The Grand Tour

Jeremy Clarkson Admits Farm Is “A Disaster” After Year Of Slow Sales And Low Performance

Jeremy Clarkson has been working on his new farming show ‘I Bought The Farm’ for around a year now, but it’s been a long and disrupted journey for The Grand Tour presenter who has taken to his latest column to explain just how difficult it has been. Of course, the Coronavirus pandemic has had a major effect on the farm, which he describes as “a disaster”.

Another issue has come on the form of seasonal products.

“It is extremely inconvenient for the customer,” he writes in his column for The Sunday Times.

“Today, for instance, I have rhubarb, but you’d better hurry if you fancy some because I only have eight stalks and there’s no chance of a top-up until May.”

“I do have plenty of chard, though, which to begin with wasn’t selling at all.

“It turns out that people round here (including me) don’t know what chard is, so I’m now calling it spinach and it’s flying off the shelves..

He jokes, “that’s probably illegal.”

He admits that on opening his Diddly Squat Farm Shop, customers were wanting different products than the produce he had on sale.

“All the spuds had gone to seed. It was a disaster,” he said.

“And virtually nothing else was ready to be picked. The apples were tiny sour bullets, the wasabi was string, the vegetables were barely out of the ground and my water-bottling plant was still just a pipe dream.

“Actually, scratch that: it was only a pipe.”

Because of this, Clarkson was forced to buy stock from other local farmers and wholesalers, despite promising at the beginning of the project that he would only be selling his own produce grown on his farm.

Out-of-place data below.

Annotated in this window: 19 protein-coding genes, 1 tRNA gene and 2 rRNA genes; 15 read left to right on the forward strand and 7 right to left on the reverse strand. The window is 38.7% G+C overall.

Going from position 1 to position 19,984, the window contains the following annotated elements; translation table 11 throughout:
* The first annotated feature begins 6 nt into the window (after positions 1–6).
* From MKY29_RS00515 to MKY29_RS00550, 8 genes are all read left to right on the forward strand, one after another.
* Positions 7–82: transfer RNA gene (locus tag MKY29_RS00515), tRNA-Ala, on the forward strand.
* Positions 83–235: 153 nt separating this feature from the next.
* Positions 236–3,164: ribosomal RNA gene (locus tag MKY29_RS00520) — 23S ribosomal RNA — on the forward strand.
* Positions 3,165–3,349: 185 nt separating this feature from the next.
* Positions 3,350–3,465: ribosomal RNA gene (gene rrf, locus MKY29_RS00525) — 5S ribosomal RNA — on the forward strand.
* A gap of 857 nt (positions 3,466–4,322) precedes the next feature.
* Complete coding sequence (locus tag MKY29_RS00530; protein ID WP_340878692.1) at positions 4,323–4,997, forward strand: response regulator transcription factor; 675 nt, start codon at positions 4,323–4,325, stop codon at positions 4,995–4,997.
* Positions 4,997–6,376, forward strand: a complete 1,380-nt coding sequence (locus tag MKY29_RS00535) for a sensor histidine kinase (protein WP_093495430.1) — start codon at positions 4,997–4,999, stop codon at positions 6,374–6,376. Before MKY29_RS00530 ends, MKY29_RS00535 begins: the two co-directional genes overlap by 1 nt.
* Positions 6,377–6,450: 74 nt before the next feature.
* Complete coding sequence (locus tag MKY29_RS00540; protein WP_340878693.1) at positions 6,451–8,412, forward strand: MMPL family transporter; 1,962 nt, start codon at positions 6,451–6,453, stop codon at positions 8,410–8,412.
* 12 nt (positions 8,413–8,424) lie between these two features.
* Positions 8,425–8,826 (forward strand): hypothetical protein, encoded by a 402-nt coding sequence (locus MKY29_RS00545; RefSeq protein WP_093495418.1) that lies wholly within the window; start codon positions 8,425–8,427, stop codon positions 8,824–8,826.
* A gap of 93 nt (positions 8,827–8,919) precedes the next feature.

“I desperately want to sell what I’m growing but even when it’s all ready.

“I’m not sure it’s stuff people want to buy. I mean, who wants an ear of corn? Or a bit of rape?”

The ex-Top Gear presenter was able to sell his pigs for a profit and is now wondering what he should do with his lambs.

“Right now I’m faced with a choice of selling them as they are or paying for some supplementary feed and selling them later, all fattened up,” he explained.

“I’ve done the maths and either way I lose exactly the same amount of money.”

February saw the doors to his farm shop open with an Instagram post claiming that he “will put the supermarkets out of business. Bye, bye Aldi!”

Unfortunately, this hasn’t happened, but we will be able to watch the drama unfold as he releases his new show on Amazon Prime Video later this year.

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